So what happens to stiffness with ECC training?

ECC training appears to increase leg spring stiffness significantly more than concentric only work (Elmer et al., 2011; Lindstedt et al., 2001). It is likely that the ECC training effects both active (i.e. neurally driven – e.g. co-contraction, decreased inhibition, etc.) as well as passive elements of stiffness. Where in the ‘series elastic component’ (muscle + tendon) the passive adaptations occur it is not entirely clear – though the likelihood is that both muscle and tendon are modified with ECC loading. Some evidence suggests that high load ECC work particularly may increase the stiffness of the tendon (Malliaras et al., 2013; Foure et al., 2013) and as alluded to in the previous section, potentially there may also be increased collagen expression within the muscle. In practical terms, ECC training can be used to directly target increases in stiffness – potentially a genuine performance enhancer – particularly for a highly compliant or ‘floppy’ athlete that may have great elastic qualities but sub-optimal speed and slow ground contact times.

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Performance adaptations as result of an ECC training intervention are clearly what most of us as coaches or practitioners are interested in. Obviously the performance outcomes are dictated by both the soft tissue adaptions discussed above as well as neural adaptations. Evidence suggests that ECC contractions differ from CON with both greater cortical activation (Fang et al., 2001) and lesser muscle activation despite greater force (see Figure 2). With ECC training, an athlete learns to cope with severe ECC stress and thus have an improved ability to activate agonists (via adaptation in muscle spindle feedback), decreased antagonist co-contraction as well as potential decreased agonist inhibition from Golgi tendon organs. So the neural alterations in conjunction with the musculo-tendinous adaptations can give rise to our primary objectives of performance gains. In addition to strength adaptations already mentioned these can include:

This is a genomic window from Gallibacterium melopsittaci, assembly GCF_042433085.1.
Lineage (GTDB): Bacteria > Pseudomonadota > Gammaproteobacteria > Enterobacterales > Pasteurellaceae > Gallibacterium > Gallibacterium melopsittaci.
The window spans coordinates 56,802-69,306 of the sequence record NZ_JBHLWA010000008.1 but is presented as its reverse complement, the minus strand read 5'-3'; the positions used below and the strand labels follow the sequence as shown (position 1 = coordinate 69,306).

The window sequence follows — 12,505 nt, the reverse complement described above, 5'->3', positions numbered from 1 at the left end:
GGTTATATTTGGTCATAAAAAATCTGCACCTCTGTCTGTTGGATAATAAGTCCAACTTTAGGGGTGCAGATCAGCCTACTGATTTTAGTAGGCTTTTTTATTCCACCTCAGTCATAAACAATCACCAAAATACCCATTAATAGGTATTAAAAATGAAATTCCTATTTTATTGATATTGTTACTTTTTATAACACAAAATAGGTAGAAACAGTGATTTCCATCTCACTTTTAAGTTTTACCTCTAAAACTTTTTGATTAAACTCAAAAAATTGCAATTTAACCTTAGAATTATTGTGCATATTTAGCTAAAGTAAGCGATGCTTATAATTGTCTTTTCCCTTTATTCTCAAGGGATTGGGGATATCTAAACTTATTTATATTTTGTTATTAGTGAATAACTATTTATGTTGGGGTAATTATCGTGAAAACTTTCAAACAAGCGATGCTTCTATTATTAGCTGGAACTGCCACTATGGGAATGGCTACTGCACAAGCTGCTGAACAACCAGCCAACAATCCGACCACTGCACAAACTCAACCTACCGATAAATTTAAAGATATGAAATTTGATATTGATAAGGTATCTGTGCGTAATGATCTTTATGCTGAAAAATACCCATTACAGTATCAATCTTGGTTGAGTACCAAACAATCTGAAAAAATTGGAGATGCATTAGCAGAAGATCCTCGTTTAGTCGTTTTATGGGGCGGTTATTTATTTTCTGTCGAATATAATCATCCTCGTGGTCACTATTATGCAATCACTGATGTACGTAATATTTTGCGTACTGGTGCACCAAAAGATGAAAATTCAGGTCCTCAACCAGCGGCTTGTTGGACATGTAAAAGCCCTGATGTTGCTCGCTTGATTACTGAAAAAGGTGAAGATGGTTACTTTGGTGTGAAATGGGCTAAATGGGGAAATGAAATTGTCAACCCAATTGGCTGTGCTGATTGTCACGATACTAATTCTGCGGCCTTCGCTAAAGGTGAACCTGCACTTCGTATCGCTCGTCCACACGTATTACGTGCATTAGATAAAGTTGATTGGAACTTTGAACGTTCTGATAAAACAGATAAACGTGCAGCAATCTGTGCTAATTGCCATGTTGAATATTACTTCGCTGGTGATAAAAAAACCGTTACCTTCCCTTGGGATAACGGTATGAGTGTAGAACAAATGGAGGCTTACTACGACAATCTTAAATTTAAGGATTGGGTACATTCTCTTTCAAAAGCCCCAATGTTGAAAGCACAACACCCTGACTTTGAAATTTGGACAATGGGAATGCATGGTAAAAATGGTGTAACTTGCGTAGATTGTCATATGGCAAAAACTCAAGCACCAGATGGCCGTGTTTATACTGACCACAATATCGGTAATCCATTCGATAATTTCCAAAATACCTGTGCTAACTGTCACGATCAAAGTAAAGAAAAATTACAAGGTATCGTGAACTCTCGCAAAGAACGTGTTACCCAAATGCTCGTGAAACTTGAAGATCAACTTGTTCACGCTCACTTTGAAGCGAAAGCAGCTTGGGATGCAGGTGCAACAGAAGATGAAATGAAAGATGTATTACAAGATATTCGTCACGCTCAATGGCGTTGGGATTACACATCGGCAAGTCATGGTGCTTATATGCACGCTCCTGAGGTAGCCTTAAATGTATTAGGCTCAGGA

Stretch Shortening Cycle (SSC) performance: Eccentric strength is positively related to power output in SSC performance (Miyaguchi et al 2008). Similarly, gains from both purely eccentric loading (Elmer et al., 2011; Linstedt et al., 2001) and eccentric-accentuated jump training (Sheppard et al., 2008 – see Figure 3) have shown superior vertical jump adaptations in comparison to concentric only or traditional jump training. Eccentric-accentuated strength training also appears to facilitate gains in maximum velocity sprint running (Askling et al., 2003) as well as acceleration (30m time) and drop jump performance (Liu et al., 2013). At this stage, it is unclear whether the speed of the ECC intervention is critical for the SSC adaptations. It is, however, worth noting the Elmer research (eccentric cycling) and some of the passive leg press training from the Taiwan group (Liu et al., 2013) (see would be described as high speed ECC dominant training.

Concentric (CON) Performance/Power: It could be reasonably expected that the potential gains in muscle contractile speed (detailed above) would be mirrored in performance in concentric performance. However gains in ‘concentric only’ power e.g. cycling, swimming, kayak, & perhaps rowing and-or isometric force from eccentric training are not always immediately forthcoming from a period of eccentric loading (Gross et al., 2010; Elmer et al., 2011; Leong et al., 2014). Indeed the data from Leong and associates (2014) demonstrated that there may be a delay in CON performance adaptation with ECC training. Notably, CON power production was greater 8 weeks post cessation of an ECC training block than it was when tested 1 week after completing the ECC training.

With that in mind, potential negatives of eccentric loading (see below) need to be factored in before adopting an eccentric training protocol in CON sports.

Figure 3: accentuated eccentric jump squat


Muscle Damage/Soreness: As alluded to above, part of the mechanism of adaptation to ECC training may be related to greater muscle damage that occurs – with evidence suggesting that FT fibres in particular get hammered from ECC stress (Friden et al., 1984; Linnamo et al., 2000). Similarly, we see greater delayed on-set of muscle soreness (DOMS) with ECC loading than that observed from conventional strength training (at least for initial sessions). If muscle tissue is stressed too severely, performance may be substantially impaired for several weeks or longer (Mackey et al., 2004; Sayers & Clarkson, 2001). This is potentially reflected in the delayed CON performance adaptations discussed above.

Fascial damage/pain response: Evidence suggests that much of the DOMS response to ECC work may be related directly to damage to, or inflammation of, the fascial network (Lau et al., 2015; Gibson et al., 2009). My take on both the fascial pain response and remodeling that likely occurs is that acutely there will be changes in afferent feedback during exercise and it may mean it is difficult to maintain an optimal technical model in your sport during the initial phases of a heavy ECC training phase. Acknowledging this, and working with and around it, becomes a critical consideration in a training plan.